- Thoroughly clean your camper to ensure no rodents want to get in for food crumbs or anything else
- Empty and flush all holding tanks

That should be it! $100 saved by doing this yourself!

NOTE: Cycling the slideouts is a debateable topic. One theory is that the more you slide them in and out the more of a chance you have to damage your sealings. The other theory is that if you leave the slideouts out then snow could build up adding extra weight possibly damaging the retraction devices. Also, like snow build up on your roof, I guess the water from melting snow could penetrate the slideout seals. FWIW, I decided to retract my slideouts.

Hope this helps!

Good luck!

Last edited by ohiohideout; 10-25-2011 at 08:16 AM. Reason: added last bullet point thanks to JRTJH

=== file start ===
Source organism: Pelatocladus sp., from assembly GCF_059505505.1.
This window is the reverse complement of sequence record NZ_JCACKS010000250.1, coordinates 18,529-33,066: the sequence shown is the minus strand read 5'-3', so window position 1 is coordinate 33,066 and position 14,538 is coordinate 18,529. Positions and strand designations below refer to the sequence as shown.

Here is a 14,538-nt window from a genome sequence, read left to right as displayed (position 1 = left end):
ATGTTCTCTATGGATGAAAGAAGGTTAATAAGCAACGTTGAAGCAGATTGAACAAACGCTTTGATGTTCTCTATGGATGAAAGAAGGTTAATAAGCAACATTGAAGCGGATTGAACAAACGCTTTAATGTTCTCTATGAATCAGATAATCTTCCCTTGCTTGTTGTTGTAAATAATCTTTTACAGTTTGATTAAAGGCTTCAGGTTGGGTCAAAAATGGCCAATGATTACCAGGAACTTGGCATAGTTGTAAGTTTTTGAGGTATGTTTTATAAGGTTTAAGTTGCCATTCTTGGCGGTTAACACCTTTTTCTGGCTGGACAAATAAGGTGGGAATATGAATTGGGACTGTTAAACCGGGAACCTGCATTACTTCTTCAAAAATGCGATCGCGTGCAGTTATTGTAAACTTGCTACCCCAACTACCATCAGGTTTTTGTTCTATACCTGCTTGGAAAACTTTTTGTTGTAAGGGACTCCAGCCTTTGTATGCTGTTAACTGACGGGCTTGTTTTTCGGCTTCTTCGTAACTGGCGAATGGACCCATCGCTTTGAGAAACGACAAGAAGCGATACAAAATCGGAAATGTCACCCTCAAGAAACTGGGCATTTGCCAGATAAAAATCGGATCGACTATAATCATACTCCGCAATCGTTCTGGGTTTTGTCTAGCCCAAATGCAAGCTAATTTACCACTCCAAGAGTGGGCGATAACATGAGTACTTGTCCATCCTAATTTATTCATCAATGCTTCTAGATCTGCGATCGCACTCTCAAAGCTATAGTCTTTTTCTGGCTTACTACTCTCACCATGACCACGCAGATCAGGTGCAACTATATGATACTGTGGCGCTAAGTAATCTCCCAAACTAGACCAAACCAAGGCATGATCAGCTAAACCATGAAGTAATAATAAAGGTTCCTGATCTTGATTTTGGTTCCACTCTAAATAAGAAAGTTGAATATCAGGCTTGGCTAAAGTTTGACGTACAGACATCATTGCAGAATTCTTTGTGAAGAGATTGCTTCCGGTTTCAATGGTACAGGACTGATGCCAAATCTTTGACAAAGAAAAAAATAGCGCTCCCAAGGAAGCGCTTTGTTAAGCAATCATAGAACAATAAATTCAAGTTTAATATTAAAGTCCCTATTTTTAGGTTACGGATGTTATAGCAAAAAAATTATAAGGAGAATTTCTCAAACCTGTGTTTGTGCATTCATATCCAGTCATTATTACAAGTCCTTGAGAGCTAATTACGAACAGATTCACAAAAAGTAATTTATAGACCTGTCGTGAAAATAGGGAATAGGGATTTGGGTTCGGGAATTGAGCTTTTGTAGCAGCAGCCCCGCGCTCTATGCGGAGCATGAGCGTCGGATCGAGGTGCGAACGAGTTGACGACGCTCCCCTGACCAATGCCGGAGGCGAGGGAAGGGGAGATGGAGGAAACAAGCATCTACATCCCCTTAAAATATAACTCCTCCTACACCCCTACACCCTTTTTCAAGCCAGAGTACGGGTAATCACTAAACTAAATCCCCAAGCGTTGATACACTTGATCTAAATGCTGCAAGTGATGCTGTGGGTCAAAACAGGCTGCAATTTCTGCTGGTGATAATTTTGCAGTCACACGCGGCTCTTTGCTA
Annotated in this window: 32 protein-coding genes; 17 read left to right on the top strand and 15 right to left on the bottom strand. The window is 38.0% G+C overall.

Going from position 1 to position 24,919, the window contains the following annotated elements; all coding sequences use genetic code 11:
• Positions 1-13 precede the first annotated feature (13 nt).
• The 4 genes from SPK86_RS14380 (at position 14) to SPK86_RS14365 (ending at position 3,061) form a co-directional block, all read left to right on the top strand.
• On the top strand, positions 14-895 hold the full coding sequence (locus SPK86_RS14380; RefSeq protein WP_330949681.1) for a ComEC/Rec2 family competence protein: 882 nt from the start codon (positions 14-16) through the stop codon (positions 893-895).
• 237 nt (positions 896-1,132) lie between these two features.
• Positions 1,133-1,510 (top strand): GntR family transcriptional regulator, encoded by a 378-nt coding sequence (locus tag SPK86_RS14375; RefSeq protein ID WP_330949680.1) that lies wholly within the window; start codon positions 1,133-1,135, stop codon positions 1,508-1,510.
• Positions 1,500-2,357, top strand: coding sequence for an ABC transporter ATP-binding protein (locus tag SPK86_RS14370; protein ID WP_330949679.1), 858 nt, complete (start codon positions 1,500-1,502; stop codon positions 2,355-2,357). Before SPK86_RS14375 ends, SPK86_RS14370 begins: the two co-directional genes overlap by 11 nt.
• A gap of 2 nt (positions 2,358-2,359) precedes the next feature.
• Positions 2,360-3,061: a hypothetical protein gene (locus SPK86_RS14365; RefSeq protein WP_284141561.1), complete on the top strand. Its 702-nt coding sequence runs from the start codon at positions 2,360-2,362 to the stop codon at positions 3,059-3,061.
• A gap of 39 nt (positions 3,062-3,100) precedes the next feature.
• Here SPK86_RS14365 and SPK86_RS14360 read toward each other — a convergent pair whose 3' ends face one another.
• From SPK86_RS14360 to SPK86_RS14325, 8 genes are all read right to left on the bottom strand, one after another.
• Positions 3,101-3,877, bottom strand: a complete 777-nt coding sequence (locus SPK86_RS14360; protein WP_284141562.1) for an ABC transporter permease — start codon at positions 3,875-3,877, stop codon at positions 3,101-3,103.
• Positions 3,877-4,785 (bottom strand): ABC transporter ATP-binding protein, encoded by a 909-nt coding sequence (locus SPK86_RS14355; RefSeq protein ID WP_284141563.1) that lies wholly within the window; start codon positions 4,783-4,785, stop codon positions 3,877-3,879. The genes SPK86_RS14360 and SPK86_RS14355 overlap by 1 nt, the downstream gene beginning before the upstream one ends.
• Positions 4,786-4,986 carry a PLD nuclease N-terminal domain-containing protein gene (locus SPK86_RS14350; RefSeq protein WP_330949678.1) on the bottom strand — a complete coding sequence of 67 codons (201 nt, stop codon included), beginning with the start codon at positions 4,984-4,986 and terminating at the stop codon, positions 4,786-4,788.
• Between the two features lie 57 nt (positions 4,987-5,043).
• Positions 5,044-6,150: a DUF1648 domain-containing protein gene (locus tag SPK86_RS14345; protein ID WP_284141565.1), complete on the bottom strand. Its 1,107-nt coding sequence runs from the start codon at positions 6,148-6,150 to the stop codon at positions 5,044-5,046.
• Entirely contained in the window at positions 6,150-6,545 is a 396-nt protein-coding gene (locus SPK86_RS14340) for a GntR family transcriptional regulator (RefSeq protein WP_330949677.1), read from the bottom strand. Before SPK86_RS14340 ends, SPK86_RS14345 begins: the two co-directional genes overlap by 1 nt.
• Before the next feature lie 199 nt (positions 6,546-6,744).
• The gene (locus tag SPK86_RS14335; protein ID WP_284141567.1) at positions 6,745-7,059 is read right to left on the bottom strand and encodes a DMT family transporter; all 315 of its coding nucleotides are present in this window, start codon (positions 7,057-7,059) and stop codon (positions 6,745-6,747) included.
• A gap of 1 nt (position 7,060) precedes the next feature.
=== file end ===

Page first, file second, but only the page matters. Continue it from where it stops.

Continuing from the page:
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Old 10-25-2011, 06:57 AM
mikell mikell is offline
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Location: SW Michigan
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After you blow everything out

Do it again

Doesn't hurt or cost anything and if you get a bunch of water keep doing it.

I have a whole campground to do.

mike

If you can leave the trailer plugged in do it. Just makes it easier to take care of things. Keeps battery charged

Last edited by mikell; 10-25-2011 at 06:59 AM.
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Old 10-25-2011, 07:32 AM
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JRTJH JRTJH is offline
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Ohiohideout,

Good checklist, but one thing you didn't mention (I'm sure you did it) is to empty and flush all holding tanks and the fresh water tank.
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2013 F250 FX4
2014 Cougar X Lite 27RKS